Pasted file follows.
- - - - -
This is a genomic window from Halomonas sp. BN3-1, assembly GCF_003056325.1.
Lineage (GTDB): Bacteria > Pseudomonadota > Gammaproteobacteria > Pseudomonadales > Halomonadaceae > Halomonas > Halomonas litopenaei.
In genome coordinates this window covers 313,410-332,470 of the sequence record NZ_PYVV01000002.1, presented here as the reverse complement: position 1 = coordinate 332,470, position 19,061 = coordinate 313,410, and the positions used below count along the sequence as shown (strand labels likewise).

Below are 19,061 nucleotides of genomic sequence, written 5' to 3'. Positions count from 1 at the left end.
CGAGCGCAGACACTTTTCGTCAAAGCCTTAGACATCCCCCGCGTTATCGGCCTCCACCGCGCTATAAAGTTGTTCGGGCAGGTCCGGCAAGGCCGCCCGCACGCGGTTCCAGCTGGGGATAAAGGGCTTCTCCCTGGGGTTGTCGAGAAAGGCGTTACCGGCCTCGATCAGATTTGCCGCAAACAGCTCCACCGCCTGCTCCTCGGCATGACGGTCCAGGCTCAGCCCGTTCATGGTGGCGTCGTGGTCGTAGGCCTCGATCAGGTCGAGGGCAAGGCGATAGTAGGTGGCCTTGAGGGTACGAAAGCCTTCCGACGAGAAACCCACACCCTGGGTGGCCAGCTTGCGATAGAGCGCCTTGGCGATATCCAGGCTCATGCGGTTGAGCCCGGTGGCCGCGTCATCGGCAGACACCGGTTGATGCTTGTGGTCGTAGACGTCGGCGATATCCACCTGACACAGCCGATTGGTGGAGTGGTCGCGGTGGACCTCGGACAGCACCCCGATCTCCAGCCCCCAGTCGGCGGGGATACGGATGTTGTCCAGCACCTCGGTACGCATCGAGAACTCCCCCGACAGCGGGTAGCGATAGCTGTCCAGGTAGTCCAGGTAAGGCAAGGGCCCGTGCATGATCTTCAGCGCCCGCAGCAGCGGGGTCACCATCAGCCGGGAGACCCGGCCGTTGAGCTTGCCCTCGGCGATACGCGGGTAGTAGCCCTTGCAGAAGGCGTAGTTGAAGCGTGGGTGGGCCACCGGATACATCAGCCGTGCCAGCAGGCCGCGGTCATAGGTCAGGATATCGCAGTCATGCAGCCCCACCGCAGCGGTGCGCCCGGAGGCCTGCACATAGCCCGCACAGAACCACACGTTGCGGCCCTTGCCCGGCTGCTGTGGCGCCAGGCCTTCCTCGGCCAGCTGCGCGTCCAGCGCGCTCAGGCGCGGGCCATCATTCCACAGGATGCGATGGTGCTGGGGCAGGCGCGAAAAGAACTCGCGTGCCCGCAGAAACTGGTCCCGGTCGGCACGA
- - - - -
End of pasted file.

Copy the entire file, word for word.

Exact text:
This is a genomic window from Halomonas sp. BN3-1, assembly GCF_003056325.1.
Lineage (GTDB): Bacteria > Pseudomonadota > Gammaproteobacteria > Pseudomonadales > Halomonadaceae > Halomonas > Halomonas litopenaei.
In genome coordinates this window covers 313,410-332,470 of the sequence record NZ_PYVV01000002.1, presented here as the reverse complement: position 1 = coordinate 332,470, position 19,061 = coordinate 313,410, and the positions used below count along the sequence as shown (strand labels likewise).

Below are 19,061 nucleotides of genomic sequence, written 5' to 3'. Positions count from 1 at the left end.
CGAGCGCAGACACTTTTCGTCAAAGCCTTAGACATCCCCCGCGTTATCGGCCTCCACCGCGCTATAAAGTTGTTCGGGCAGGTCCGGCAAGGCCGCCCGCACGCGGTTCCAGCTGGGGATAAAGGGCTTCTCCCTGGGGTTGTCGAGAAAGGCGTTACCGGCCTCGATCAGATTTGCCGCAAACAGCTCCACCGCCTGCTCCTCGGCATGACGGTCCAGGCTCAGCCCGTTCATGGTGGCGTCGTGGTCGTAGGCCTCGATCAGGTCGAGGGCAAGGCGATAGTAGGTGGCCTTGAGGGTACGAAAGCCTTCCGACGAGAAACCCACACCCTGGGTGGCCAGCTTGCGATAGAGCGCCTTGGCGATATCCAGGCTCATGCGGTTGAGCCCGGTGGCCGCGTCATCGGCAGACACCGGTTGATGCTTGTGGTCGTAGACGTCGGCGATATCCACCTGACACAGCCGATTGGTGGAGTGGTCGCGGTGGACCTCGGACAGCACCCCGATCTCCAGCCCCCAGTCGGCGGGGATACGGATGTTGTCCAGCACCTCGGTACGCATCGAGAACTCCCCCGACAGCGGGTAGCGATAGCTGTCCAGGTAGTCCAGGTAAGGCAAGGGCCCGTGCATGATCTTCAGCGCCCGCAGCAGCGGGGTCACCATCAGCCGGGAGACCCGGCCGTTGAGCTTGCCCTCGGCGATACGCGGGTAGTAGCCCTTGCAGAAGGCGTAGTTGAAGCGTGGGTGGGCCACCGGATACATCAGCCGTGCCAGCAGGCCGCGGTCATAGGTCAGGATATCGCAGTCATGCAGCCCCACCGCAGCGGTGCGCCCGGAGGCCTGCACATAGCCCGCACAGAACCACACGTTGCGGCCCTTGCCCGGCTGCTGTGGCGCCAGGCCTTCCTCGGCCAGCTGCGCGTCCAGCGCGCTCAGGCGCGGGCCATCATTCCACAGGATGCGATGGTGCTGGGGCAGGCGCGAAAAGAACTCGCGTGCCCGCAGAAACTGGTCCCGGTCGGCACGA